@ikegami's answer is correct, but I consider the syntax ${arr[@]+"${arr[@]}"} dreadful. If you use long array variable names, it starts to looks spaghetti-ish quicker than usual.

Try this instead:

$ set -u

$ count() { echo $# ; } ; count x y z

$ count() { echo $# ; } ; arr=() ; count "${arr[@]}"
-bash: abc[@]: unbound variable

$ count() { echo $# ; } ; arr=() ; count "${arr[@]:0}"

$ count() { echo $# ; } ; arr=(x y z) ; count "${arr[@]:0}"

It looks like the Bash array slice operator is very forgiving.

So why did Bash make handling the edge case of arrays so difficult? Sigh. I cannot guarantee you version will allow such abuse of the array slice operator, but it works dandy for me.

Caveat: I am using GNU bash, version 3.2.25(1)-release (x86_64-redhat-linux-gnu) Your mileage may vary.

  • 9
    ikegami originally had this, but removed it because it is unreliable, both in theory (there is no reason why this should work) and in practice (the OP's version of bash didn't accept it).
    – user743382
    Jun 2, 2014 at 13:57
  • @hvd: Thanks for the update. Readers: Please add a comment if you find versions of bash where the above code does not work.
    – kevinarpe
    Apr 3, 2015 at 13:47
  • hvp already did, and I'll tell you too: "${arr[@]:0}" gives -bash: arr[@]: unbound variable.
    – ikegami
    May 27, 2015 at 14:31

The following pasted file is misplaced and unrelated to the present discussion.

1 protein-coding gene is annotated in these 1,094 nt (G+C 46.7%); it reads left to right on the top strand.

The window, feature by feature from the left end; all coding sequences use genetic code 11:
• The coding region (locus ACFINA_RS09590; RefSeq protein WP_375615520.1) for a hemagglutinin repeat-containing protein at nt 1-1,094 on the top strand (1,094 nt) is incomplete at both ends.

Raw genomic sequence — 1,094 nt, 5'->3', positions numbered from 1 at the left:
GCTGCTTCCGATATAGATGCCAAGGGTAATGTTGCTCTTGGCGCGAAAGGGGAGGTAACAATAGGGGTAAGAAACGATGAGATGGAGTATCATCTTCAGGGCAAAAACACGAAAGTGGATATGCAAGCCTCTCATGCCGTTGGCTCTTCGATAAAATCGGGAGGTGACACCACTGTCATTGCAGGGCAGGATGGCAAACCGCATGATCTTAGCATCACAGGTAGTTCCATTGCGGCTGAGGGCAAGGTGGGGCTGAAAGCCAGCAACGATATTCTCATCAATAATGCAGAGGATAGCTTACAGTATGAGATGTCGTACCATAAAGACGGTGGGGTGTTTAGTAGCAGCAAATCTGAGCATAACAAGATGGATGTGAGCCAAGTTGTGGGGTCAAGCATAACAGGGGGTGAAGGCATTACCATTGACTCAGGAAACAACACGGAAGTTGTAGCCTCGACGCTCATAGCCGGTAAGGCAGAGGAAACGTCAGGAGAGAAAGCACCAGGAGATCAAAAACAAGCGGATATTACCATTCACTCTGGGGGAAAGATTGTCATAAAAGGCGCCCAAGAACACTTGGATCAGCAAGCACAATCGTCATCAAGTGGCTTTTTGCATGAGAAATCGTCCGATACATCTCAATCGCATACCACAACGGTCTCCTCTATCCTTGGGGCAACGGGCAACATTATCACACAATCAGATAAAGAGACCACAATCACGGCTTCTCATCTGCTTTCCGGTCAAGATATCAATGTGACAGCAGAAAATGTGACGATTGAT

• One thing that should work across versions is to set a default array value to arr=("_dummy_"), and use the expansion ${arr[@]:1} everywhere. This is mentioned in other answers, referring to sentinel values.
    – init_js
    Mar 7, 2018 at 2:00
  • 1
    @init_js: Your edit was sadly rejected. I suggest you add as a separate answer. (Ref: stackoverflow.com/review/suggested-edits/19027379)
    – kevinarpe
    Mar 12, 2018 at 11:54

"Interesting" inconsistency indeed.


$ set -u
$ echo $#
$ echo "$1"
bash: $1: unbound variable   # makes sense (I didn't set any)
$ echo "$@" | cat -e
$                            # blank line, no error

While I agree that the current behavior may not be a bug in the sense that @ikegami explains, IMO we could say the bug is in the definition (of "set") itself, and/or the fact that it's inconsistently applied. The preceding paragraph in the man page says

... ${name[@]} expands each element of name to a separate word. When there are no array members, ${name[@]} expands to nothing.

which is entirely consistent with what it says about the expansion of positional parameters in "$@". Not that there aren't other inconsistencies in the behaviors of arrays and positional parameters... but to me there's no hint that this detail should be inconsistent between the two.


$ arr=()
$ echo "${arr[@]}"
bash: arr[@]: unbound variable   # as we've observed.  BUT...
$ echo "${#arr[@]}"